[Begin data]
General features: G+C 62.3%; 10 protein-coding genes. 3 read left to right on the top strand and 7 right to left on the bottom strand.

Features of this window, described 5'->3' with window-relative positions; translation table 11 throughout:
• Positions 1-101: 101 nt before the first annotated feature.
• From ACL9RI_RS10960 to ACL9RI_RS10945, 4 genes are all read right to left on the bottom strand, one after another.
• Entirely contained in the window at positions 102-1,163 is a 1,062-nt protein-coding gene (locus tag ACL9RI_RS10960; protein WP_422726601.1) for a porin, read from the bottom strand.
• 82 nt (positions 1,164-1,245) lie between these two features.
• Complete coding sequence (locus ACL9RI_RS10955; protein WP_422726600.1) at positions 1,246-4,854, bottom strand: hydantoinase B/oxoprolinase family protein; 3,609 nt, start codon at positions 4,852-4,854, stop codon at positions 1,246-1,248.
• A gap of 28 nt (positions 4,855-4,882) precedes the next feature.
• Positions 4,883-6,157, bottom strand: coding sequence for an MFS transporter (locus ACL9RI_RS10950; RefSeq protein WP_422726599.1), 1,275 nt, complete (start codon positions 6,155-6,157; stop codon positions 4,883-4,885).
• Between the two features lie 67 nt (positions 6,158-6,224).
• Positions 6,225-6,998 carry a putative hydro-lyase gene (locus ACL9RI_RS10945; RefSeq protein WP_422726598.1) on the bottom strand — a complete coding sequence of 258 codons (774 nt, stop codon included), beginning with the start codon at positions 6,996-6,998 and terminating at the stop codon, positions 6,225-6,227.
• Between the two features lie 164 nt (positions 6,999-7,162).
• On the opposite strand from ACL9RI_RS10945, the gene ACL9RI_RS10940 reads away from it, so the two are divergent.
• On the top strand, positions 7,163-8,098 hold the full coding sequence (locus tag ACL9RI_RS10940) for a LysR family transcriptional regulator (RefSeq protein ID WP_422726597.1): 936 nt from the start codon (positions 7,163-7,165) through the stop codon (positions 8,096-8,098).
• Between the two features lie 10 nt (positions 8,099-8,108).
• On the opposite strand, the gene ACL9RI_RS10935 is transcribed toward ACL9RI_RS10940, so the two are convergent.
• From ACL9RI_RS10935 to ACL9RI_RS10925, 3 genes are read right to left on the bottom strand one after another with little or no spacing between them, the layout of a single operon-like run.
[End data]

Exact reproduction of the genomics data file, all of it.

General features: G+C 62.3%; 10 protein-coding genes. 3 read left to right on the top strand and 7 right to left on the bottom strand.

Features of this window, described 5'->3' with window-relative positions; translation table 11 throughout:
• Positions 1-101: 101 nt before the first annotated feature.
• From ACL9RI_RS10960 to ACL9RI_RS10945, 4 genes are all read right to left on the bottom strand, one after another.
• Entirely contained in the window at positions 102-1,163 is a 1,062-nt protein-coding gene (locus tag ACL9RI_RS10960; protein WP_422726601.1) for a porin, read from the bottom strand.
• 82 nt (positions 1,164-1,245) lie between these two features.
• Complete coding sequence (locus ACL9RI_RS10955; protein WP_422726600.1) at positions 1,246-4,854, bottom strand: hydantoinase B/oxoprolinase family protein; 3,609 nt, start codon at positions 4,852-4,854, stop codon at positions 1,246-1,248.
• A gap of 28 nt (positions 4,855-4,882) precedes the next feature.
• Positions 4,883-6,157, bottom strand: coding sequence for an MFS transporter (locus ACL9RI_RS10950; RefSeq protein WP_422726599.1), 1,275 nt, complete (start codon positions 6,155-6,157; stop codon positions 4,883-4,885).
• Between the two features lie 67 nt (positions 6,158-6,224).
• Positions 6,225-6,998 carry a putative hydro-lyase gene (locus ACL9RI_RS10945; RefSeq protein WP_422726598.1) on the bottom strand — a complete coding sequence of 258 codons (774 nt, stop codon included), beginning with the start codon at positions 6,996-6,998 and terminating at the stop codon, positions 6,225-6,227.
• Between the two features lie 164 nt (positions 6,999-7,162).
• On the opposite strand from ACL9RI_RS10945, the gene ACL9RI_RS10940 reads away from it, so the two are divergent.
• On the top strand, positions 7,163-8,098 hold the full coding sequence (locus tag ACL9RI_RS10940) for a LysR family transcriptional regulator (RefSeq protein ID WP_422726597.1): 936 nt from the start codon (positions 7,163-7,165) through the stop codon (positions 8,096-8,098).
• Between the two features lie 10 nt (positions 8,099-8,108).
• On the opposite strand, the gene ACL9RI_RS10935 is transcribed toward ACL9RI_RS10940, so the two are convergent.
• From ACL9RI_RS10935 to ACL9RI_RS10925, 3 genes are read right to left on the bottom strand one after another with little or no spacing between them, the layout of a single operon-like run.